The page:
Metal fabrication is a broad term referring to any process that cuts, shapes, or moulds metal material into a final product. From appliances and light fixtures to desk tools, chairs, and utensils, metal is the stabilising element that makes all of today’s conveniences possible.
There are many different metal fabrication processes and the process used depends on both the beginning metal material and the desired end product. You can find out more about the metals we use at SRS in our custom metal fabrication jobs in our recent post. Some of the most popular metals used in metal fabrication work include:
- Stainless steel
- Mild steel
- Corten steel
Other metals that can be used in fabrication work include gold, silver, nickel, iron, tin, and titanium, however, these are less commonly used for the custom metal fabrication work carried out by SRS.
What are the different types of metal fabrication?
As we’ve already touched upon, metal fabrication involves a number of different processes in order to take a raw metal component, such as sheet metal, metal rods, metal billets, and metal bars, to create a new product.
At SRS, we are one of New Zealand’s leading metal fabrication companies, producing high-end, bespoke fabrication work for businesses and individual across New Zealand. With a trusted team of experienced in-house quantity surveyors (QS), project managers, CAD designers and metal fabricators, we can take care of the complete fabrication process from start to finish.
Here are some of the metal fabrication processes used by the team at SRS to create bespoke metal products for our customers:
One of the most versatile and commonly used metal fabrication processes is cutting. On the surface, the process is nothing more than cutting large pieces of metal into smaller ones.
Cutting is quite intricate and involved, however. Technology like lasers, waterjets, power scissors, and plasma are all utilised to create exacting cuts.
Depending on the project, cutting is often the first, if not only, process used in fabrication.
One of the more complicated processes of metal fabrication involves folding, where a metal surface is manipulated to shape at a certain angle.
With certain folding applications, the intent is to make the metal surface fold at a 90-degree angle, or something else that’s either more or less blunt. The most common means is with a brake press that creates creases in the metal by pinching it.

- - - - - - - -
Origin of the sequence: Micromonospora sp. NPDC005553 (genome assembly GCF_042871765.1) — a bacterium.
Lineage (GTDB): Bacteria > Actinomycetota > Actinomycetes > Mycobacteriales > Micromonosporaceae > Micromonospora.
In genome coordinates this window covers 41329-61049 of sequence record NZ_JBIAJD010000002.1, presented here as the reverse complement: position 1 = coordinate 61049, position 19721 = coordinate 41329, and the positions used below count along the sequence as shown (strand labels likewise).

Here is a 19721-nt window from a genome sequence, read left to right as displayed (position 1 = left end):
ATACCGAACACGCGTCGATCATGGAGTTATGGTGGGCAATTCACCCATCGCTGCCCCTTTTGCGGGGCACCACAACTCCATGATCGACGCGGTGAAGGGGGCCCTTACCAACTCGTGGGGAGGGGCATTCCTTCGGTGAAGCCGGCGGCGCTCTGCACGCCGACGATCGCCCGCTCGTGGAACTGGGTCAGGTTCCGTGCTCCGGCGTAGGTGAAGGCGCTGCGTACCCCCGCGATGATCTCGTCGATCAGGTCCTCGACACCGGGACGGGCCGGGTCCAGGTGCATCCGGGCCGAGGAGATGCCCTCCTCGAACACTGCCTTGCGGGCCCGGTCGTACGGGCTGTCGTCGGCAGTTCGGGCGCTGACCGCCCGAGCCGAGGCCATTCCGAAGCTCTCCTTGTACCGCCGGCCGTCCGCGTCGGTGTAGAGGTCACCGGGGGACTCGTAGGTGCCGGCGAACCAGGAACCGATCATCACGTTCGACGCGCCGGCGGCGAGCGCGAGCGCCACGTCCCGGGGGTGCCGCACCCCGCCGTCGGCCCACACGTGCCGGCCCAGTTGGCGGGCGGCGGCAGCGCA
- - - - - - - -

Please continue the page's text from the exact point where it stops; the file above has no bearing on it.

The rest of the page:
However, folding may only be performed in facilities that are equipped with specific, high-tech equipment due to the complexity of the whole process. In many cases where a fold is needed, the joining of two metal panels at select angles would be the more practical alternative.
Welding is the art of adjoining two or more pieces of metal through a mixture of heat and pressure. This process is most common in large scale or industrial fabrication projects.
It’s popular because various pieces of metal can be conjoined no matter their shape or size. The parts used in a welding application could be sheets, panels, bars, or shapes — as long as the parts are made of metal, it really doesn’t matter.
Depending on the project, the most common types of welding include MIG, stick and arc, TIG, and flux-cored arc. You can find out more about the different types of welding we use at SRS and what they are used for in a recent blog.
Machining refers to the process of shaping metal by removing the unwanted material from it. This process can be performed in a variety of ways. There are many different machining processes, including drilling, turning, and milling.
Typically, the process is performed on a lathe, which will rotate the metal against tools that trim corners and edges to cut the piece down to a desired shape or measurement.
Milling is also very common among the metal fabrication processes by which multi-point cutting tools remove metal from the workpiece. CNC machines are also used for this process which normally functions as a final finish process to create a desired texture or appearance.